About 10,000 ha of pumpkins [Cucurbita pepo L. and Cucurbita moschata (Duchesne) Duchesne ex Poir] are produced annually in Illinois. In 2010 and 2011, severe leaf and fruit symptoms typical of bacterial spot caused by Xanthomonas cucurbitae (ex Bryan) Vauterin et al. were observed in pumpkin fields in Illinois, resulting in estimated yield losses of 3 to 90%. Leaf infection was observed from the time of spreading vines until harvest, and infection of fruit occurred from when fruit weights were 0.25 kg until harvest. Leaves had small (2 to 4 mm), angular, yellow spots (1). Fruit had small (1 to 3 mm in diameter), slightly sunken, circular spots, each with a beige center and dark brown halo (1). A survey in 2010 showed that bacterial spot occurred in 40 of 50 pumpkin fields with symptoms on 3 to 94% of fruit in a field (average 34%). A survey in 2011 showed fruit with bacterial spot symptoms in 57 of 65 pumpkin fields, with lesions on 3 to 87% of the fruit in a field (average 24%). Six to twelve symptomatic pumpkins were collected from each field, and X. cucurbitae was isolated from the fruit by surface-disinfesting an area of the fruit with lesions with paper tissue soaked in 95% ethanol. One or two lesions/fruit were cut out with a sterile blade, inserted into an eppendorf tube containing 1 ml of sterile distilled water (SDW), the tubes shaken manually, and a loopful of the bacterial suspension from each tube streaked onto nutrient agar (NA). The plates were incubated at 24°C for 3 to 4 days. Single colonies of each of the isolated bacterium were prepared by streaking isolated colonies onto additional plates of NA and selecting well-separated colonies. The colonies were identified as X. cucurbitae by culturing on yeast extract-dextrose–CaCO3 (YDC) agar, on which xanthomonas-like yellow colonies with mucoid growth developed. The isolates were gram-negative, O+ and F– in the oxidative and fermentative test, oxidase negative, and motile. The isolates hydrolyzed starch and esculin, but did not hydrolyze nitrate, and grew on YDC agar at 33°C. Confirmation of the species identity was achieved using primers RST2 (5′AGGCCCTGGAAGGTGCCCTGGA3′) and RST3 (5′ATCGCACTGCGTACCGCGCGCGA3′) in a conventional PCR assay (2), which produced a 1,500-bp band. Koch's postulates were carried out for 40 isolates of X. cucurbitae from 40 different fields on pumpkin cv. Howden in a greenhouse. Koch's postulates for five of the isolates were also conducted in a field. Bacterial inoculum was cultured on Luria Broth agar medium and a suspension of 108 cfu/ml prepared in SDW. Pumpkin leaves and fruit were spray-inoculated. In the greenhouse test, each isolate was inoculated onto five leaves of each of four plants. In the field, each isolate was inoculated onto 10 leaves and one fruit of each of 10 plants. A positive control treatment consisted of inoculating pumpkin leaves and fruit with a known X. cucurbitae isolate. A negative control treatment entailed using SDW for inoculation. Lesions developed on leaves and fruit of plants inoculated with the positive control and suspected X. cucurbitae isolates. X. cucurbitae was reisolated from symptomatic leaves and fruit and identified by culturing on YDC agar, and using the PCR assay. No symptoms developed on leaves or fruit sprayed with SDW, and attempts to isolate X. cucurbitae from these plants did not result in development of any bacterial colonies.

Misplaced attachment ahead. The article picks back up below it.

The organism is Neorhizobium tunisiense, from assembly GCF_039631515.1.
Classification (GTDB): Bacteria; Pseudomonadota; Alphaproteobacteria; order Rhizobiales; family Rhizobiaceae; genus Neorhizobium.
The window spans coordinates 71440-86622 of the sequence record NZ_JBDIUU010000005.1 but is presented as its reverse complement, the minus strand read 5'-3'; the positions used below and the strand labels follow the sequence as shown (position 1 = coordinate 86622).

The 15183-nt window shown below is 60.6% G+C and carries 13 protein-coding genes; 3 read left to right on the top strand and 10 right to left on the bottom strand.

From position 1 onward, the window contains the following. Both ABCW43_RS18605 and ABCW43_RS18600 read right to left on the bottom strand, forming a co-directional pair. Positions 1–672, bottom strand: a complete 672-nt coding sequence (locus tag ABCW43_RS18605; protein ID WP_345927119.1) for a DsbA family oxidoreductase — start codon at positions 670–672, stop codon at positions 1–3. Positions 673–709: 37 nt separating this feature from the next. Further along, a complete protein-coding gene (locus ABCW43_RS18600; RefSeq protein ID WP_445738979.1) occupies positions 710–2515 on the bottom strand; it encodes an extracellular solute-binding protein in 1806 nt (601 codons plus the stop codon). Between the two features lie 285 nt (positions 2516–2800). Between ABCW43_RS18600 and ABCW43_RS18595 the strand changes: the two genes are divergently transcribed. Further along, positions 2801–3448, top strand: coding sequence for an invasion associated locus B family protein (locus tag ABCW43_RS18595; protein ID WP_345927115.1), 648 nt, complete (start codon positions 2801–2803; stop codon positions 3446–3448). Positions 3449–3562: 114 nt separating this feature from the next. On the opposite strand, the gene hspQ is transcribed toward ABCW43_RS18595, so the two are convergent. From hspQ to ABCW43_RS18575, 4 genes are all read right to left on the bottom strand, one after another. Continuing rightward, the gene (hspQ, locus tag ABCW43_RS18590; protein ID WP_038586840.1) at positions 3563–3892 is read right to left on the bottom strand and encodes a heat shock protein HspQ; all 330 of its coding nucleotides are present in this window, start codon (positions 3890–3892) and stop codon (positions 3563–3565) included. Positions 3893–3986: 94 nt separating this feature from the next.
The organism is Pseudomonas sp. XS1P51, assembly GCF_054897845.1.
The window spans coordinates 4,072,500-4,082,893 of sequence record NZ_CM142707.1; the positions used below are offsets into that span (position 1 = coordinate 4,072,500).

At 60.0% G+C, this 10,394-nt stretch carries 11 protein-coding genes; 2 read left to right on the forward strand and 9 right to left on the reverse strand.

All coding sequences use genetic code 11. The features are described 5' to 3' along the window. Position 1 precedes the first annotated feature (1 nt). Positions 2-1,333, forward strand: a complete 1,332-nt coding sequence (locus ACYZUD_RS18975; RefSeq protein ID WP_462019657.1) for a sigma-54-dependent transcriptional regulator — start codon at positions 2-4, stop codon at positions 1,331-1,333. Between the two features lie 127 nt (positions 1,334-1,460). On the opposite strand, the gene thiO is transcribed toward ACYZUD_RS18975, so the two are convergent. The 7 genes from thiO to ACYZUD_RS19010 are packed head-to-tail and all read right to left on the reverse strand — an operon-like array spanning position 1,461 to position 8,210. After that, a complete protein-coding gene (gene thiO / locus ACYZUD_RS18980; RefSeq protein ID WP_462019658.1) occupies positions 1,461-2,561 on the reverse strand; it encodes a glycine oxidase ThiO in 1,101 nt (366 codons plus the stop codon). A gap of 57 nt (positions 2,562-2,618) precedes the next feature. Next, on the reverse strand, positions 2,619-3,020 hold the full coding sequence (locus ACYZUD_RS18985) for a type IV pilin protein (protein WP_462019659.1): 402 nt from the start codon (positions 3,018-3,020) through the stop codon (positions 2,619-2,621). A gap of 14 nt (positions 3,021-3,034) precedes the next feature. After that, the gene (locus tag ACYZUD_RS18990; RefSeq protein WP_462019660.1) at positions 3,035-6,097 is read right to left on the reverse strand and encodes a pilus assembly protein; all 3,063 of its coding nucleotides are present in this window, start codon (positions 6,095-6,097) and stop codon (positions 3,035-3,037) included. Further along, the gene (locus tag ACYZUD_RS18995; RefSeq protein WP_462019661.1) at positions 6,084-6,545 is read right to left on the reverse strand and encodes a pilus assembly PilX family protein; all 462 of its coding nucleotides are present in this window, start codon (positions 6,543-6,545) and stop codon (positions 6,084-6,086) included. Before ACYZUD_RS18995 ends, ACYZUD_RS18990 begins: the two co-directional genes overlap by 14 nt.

References: (1) Babadoost et al. Univ. of Illinois Extension C1392, 2004. (2) Leite et al. Appl. Environ. Microbiol. 60:1068, 1994.
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